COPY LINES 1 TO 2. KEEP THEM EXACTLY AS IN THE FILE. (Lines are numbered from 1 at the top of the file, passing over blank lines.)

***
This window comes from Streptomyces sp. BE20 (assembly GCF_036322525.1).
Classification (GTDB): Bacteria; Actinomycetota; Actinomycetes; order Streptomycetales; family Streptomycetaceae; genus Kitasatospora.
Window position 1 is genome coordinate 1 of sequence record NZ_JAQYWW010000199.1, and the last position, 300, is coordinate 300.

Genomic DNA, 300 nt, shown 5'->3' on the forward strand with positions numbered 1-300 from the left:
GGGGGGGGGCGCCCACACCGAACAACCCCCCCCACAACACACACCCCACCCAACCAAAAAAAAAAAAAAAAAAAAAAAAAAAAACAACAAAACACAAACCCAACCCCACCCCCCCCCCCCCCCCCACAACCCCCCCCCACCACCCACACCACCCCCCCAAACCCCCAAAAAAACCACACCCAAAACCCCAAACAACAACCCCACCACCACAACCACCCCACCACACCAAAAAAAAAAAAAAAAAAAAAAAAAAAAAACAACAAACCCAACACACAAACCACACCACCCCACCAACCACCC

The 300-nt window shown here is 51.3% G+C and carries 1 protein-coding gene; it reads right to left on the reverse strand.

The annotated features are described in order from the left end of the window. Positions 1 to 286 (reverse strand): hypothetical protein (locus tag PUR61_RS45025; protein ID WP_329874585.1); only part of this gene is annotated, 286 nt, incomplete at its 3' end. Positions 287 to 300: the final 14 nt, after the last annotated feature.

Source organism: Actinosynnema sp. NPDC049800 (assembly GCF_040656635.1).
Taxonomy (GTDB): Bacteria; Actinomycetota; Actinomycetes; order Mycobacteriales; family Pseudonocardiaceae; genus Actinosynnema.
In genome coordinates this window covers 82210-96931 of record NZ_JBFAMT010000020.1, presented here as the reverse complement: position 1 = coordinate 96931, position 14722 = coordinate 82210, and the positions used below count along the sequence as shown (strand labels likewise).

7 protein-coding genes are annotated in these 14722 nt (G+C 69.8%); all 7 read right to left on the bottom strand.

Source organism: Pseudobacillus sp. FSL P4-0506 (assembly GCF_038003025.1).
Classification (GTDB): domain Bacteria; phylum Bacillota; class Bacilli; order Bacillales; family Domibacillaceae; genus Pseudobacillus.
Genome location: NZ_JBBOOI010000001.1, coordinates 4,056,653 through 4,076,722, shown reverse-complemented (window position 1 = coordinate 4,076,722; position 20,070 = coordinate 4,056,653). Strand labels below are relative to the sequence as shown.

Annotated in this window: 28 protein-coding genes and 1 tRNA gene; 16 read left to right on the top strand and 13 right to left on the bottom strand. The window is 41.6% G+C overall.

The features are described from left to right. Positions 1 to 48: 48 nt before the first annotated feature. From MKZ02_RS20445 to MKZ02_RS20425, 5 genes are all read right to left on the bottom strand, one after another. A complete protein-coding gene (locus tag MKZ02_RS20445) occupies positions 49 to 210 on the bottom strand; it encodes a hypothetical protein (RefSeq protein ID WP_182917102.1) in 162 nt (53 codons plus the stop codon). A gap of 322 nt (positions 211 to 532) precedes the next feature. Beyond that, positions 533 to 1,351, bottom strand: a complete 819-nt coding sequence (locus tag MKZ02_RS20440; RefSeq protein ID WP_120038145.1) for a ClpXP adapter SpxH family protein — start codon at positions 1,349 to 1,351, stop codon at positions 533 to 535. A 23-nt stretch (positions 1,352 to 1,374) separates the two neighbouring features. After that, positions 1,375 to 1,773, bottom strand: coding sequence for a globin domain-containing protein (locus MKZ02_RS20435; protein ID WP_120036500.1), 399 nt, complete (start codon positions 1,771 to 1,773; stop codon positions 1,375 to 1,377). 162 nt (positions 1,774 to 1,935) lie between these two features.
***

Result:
This window comes from Streptomyces sp. BE20 (assembly GCF_036322525.1).
Classification (GTDB): Bacteria; Actinomycetota; Actinomycetes; order Streptomycetales; family Streptomycetaceae; genus Kitasatospora.